I took up this exciting offer and wondered what I should call the album. It wasn't till then, I made an extraordinary discovery about my writing. Almost all the songs I had written in the 10 years since I had been recording at home, were all sort of salute songs. In other words, I wrote biographical songs about people I admired in my life. They weren't just luminaries, or household names, but people I had grown up with or my family. So, the answer on what to call the album was literally right in front of my eyes. So I decided on the name DEDICATIONS as that's what it was all about. All the tracks and instruments were written, produced, arranged and performed by yours truly also. An album of dedications to people I knew or stars I had always admired in the music business. The Jimmy Christian Blue tag was just an eye-catching name to call myself and to possibly help sell my music better, although I realized Jimmy Stanley isn't all that bad after all, and the Jimmy CB was just for that one album. I have since reverted to my trusty original name.
The song Donovan Dreams is also featured on the new album DEDICATIONS. It's a biographical song about Donovan, as you would expect, and it's influenced quite heavily by the great man's style of vibrato singing and guitar-playing. It features a 12-string acoustic, original Hofner Beatles bass, and light percussion. I find that you need to find at least a few of the key elements to any performer's sound if you are going to write and produce a song about them. That was the task I set myself for DEDICATIONS. So all the tracks you hear are influenced in some way by the artists concerned and by the music that inspired them. When writing about people I grew up with, the influences are a bit more across the board from ELO to The Beach Boys, to Queen, depending on the subject's favorite artists. I like to diversify with my music as much as I can. It keeps me on my toes musically.
Like many other Donovan fans, I felt that his indoctrination into the Rock n' Roll hall of fame was long, long overdue. I was thrilled when I heard the news around January 2011. So that was the moment of inspiration for the song Donovan Dreams.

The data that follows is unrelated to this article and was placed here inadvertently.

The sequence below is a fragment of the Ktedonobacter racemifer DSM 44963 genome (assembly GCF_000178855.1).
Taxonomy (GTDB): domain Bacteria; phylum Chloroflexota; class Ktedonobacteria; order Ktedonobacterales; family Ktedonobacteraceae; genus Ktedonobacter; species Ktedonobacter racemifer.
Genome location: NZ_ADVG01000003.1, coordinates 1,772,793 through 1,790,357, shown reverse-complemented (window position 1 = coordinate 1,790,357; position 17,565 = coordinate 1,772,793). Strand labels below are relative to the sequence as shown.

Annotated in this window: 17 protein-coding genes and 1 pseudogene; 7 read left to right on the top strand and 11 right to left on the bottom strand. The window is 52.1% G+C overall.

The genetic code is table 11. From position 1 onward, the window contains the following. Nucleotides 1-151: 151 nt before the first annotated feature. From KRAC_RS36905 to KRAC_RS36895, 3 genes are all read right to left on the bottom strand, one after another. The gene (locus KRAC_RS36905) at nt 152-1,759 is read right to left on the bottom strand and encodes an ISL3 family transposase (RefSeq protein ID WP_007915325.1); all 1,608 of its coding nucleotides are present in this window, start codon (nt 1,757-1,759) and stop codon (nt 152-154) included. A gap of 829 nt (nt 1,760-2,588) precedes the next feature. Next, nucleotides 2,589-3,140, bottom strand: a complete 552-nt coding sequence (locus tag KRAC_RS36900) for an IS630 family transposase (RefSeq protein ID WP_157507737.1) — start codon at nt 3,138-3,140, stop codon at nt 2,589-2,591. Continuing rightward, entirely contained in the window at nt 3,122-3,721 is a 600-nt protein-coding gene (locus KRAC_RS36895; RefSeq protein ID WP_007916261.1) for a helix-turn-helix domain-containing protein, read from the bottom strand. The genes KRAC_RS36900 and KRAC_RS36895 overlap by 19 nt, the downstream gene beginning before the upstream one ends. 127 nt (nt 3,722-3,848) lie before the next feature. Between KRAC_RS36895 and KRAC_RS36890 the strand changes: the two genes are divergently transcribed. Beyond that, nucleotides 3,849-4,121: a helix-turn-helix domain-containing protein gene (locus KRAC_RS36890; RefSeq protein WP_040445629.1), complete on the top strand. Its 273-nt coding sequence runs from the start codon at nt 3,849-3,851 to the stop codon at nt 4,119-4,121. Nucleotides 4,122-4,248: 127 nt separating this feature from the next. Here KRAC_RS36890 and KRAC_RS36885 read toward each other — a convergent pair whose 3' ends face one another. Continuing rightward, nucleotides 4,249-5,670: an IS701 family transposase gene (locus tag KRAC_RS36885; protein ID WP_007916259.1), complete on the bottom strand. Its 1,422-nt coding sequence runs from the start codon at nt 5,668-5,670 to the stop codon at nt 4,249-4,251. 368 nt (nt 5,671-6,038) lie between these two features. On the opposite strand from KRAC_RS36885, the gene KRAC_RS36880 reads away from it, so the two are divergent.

Jimmy's Dedication's album is available digitally on Amazon.
Friday, January 18, 2013
Jerry Wennstrom PO 522 Clinton, Whidbey Island, WA 98236 www.handsofalchemy.com In 1979 Jerry Wennstrom was a rising star in the New York art world when he let go of his identity as an artist by intentionally destroying his large body of art and giving away his possessions. With this leap of faith Jerry embarked on a decade of wandering, listening, seeking, and relying on intuition and unconditional trust to guide and provide for him. His book, The Inspired Heart: An Artist’s Journey of Transformation, is a self-portrait of the life of a man guided by a desire to connect to the divine, creative spirit. Jerry is the subject of two Parabola and Sentient Publications documentary videos, In the Hands of Alchemy and Studio Dialogue. The tower that Jerry built on his Whidbey Island property, along with his life's story, are featured in the book, Holy Personal by Laura Chester. Jerry travels nationally teaching, lecturing, and presetting the films. He also writes a monthly column for Inferential Focus, a New York City think tank and consulting firm. Web site - www.handsofalchemy.com
zoetrope, installed inside of a 1950's Emerson TV, revolve around a still Buddha figure in the center. Visually held in placed by a pair of strobe lights, the images give the appearance of a single animated face, changing from life to death to life again.
Wednesday, January 16, 2013
Knife Edge & Absinthe
The Tango Poems
by Lyn Lifshin